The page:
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Just what is ‘fair wear and tear’?

One of the areas of managing property that can cause a very real difference of opinion, is what is considered to be ‘fair wear and tear’ in a rental property. Just as everyone can have different opinions on what’s clean and what’s not, people also have different opinions on what marks to walls or floors may be considered ‘fair wear and tear’ or are they claimable against the tenant’s Bond.

Legislation in Victoria indicates that a rental property must be returned in a ‘reasonably clean’ condition, which is a fairly loose statement that doesn’t provide much assistance when negotiating the return of a property in what a landlord or property manager would consider an acceptable and clean condition. The statement made in Victorian legislation is very much open to interpretation and in my opinion, not fair and reasonable from a landlord or property manager’s perspective. Any rental property should be returned in the same condition it was when the tenant moved in – ‘fair wear and tear’ excepted. The standard of ‘clean’ should also be considered in the same way – any rental property should be returned in the same ‘clean’ condition it was in when the tenants moved in. But this can sometimes be extremely difficult to prove as people have different standards of ‘clean’. The legislation is consequently of no assistance at all.

Legislation also states  – ‘The landlord must accept fair wear and tear.’ Unfortunately, that statement is not of much assistance to any landlord or property manager when trying to negotiation an acceptable outcome for both parties, but it’s the only reference we can work with. If a claim is made to VCAT in relation to marks on walls, floors or anywhere else, the VCAT Member will make the decision as to what will be allowed and what will not. For example, if a property manager is making a claim for damage to carpet and the tenant believes it is fair wear and tear, the VCAT Member may ask what the age of the carpet is and may depreciate the cost accordingly.   Whether or not it’s damage or fair wear and tear doesn’t appear to matter, it’s the age of the carpet that seems to be considered. The landlord or property manager could ask why, but as the VCAT decision is final and there is no other recourse, that is the end of the claim.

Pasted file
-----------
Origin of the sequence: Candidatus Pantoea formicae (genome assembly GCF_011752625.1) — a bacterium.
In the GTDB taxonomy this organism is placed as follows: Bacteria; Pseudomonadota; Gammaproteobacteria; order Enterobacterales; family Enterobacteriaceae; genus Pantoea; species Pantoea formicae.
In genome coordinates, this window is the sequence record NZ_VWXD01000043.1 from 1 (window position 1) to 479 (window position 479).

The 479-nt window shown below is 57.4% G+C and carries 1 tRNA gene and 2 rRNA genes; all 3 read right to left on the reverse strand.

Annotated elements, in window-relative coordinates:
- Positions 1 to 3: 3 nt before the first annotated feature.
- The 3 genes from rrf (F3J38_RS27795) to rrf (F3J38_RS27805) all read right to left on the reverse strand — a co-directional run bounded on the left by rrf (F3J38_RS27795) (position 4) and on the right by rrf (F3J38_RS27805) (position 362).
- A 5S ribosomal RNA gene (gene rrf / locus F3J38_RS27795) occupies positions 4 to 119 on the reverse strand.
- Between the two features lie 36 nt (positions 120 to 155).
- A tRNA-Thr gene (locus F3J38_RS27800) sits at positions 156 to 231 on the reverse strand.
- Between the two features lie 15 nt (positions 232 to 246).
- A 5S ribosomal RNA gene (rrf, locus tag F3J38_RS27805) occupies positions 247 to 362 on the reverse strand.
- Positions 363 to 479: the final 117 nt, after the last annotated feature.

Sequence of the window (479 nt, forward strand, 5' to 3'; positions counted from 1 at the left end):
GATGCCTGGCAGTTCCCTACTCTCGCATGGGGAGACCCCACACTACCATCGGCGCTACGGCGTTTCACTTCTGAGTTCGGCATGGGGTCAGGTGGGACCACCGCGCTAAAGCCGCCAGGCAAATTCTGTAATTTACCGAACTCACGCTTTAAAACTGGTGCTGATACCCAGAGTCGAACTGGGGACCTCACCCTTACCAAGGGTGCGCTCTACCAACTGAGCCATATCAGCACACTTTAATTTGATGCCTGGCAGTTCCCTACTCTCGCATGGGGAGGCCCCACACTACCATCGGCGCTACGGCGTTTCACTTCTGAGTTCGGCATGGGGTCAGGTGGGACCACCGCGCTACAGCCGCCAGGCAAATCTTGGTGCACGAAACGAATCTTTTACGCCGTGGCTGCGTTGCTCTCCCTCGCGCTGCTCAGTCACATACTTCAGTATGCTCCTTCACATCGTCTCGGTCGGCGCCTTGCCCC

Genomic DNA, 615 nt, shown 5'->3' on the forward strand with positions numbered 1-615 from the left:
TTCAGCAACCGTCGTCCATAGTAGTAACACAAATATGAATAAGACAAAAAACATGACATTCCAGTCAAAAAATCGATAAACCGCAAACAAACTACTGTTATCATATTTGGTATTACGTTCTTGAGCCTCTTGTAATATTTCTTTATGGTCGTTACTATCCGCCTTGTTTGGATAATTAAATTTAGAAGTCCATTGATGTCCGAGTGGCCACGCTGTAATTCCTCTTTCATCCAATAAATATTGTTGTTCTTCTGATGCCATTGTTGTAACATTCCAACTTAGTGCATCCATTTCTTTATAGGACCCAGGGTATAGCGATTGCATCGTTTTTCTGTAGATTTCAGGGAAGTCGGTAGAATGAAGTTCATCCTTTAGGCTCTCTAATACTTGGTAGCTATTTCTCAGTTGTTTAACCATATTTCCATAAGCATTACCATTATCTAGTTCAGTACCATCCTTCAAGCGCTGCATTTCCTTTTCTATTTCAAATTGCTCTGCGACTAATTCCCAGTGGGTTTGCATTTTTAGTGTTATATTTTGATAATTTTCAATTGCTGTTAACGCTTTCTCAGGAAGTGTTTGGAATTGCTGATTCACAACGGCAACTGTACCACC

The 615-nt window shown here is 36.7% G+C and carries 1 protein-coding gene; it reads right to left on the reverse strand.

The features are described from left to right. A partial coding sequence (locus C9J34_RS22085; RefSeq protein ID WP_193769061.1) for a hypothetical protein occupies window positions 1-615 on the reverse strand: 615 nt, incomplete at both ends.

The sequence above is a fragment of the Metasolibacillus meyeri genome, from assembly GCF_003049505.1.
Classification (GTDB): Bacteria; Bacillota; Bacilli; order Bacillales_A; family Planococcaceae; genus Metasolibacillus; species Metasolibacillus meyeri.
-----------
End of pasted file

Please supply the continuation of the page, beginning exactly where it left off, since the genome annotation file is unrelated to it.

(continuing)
It would be the same with marks on walls. Over time, all walls will have some level of marks, e.g. if a property has been rented for ten years or more, there will certainly be some minor marks to walls.  With furniture being moved in and out with tenancy changes plus a normal living environment, there are bound to be some marks. But could deep/long/black marks in a bedroom or living room, be considered fair wear and tear. A VCAT Member may agree that it is, but almost certainly they will look at the age of the property and depreciate the claim accordingly. Whether or not the property had that level of marks when the tenants moved in and a landlord or agent had photos to prove the walls were fine, the Member may still consider it to be ‘fair wear and tear’ because of the age of the property.

It’s a very confusing subject and does cause a lot of angst between tenant, landlord and/or agent. We all see these things differently, depending on which side we sit on.  But surely, ‘fair wear and tear’ should be considered for the current tenancy only and depreciation shouldn’t become a factor of consideration?

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Investors Direct Financial Group

Investors Direct Financial Group (IDFG) was established in 2001.
Our mission is to help our clients achieve and maintain their financial freedom.

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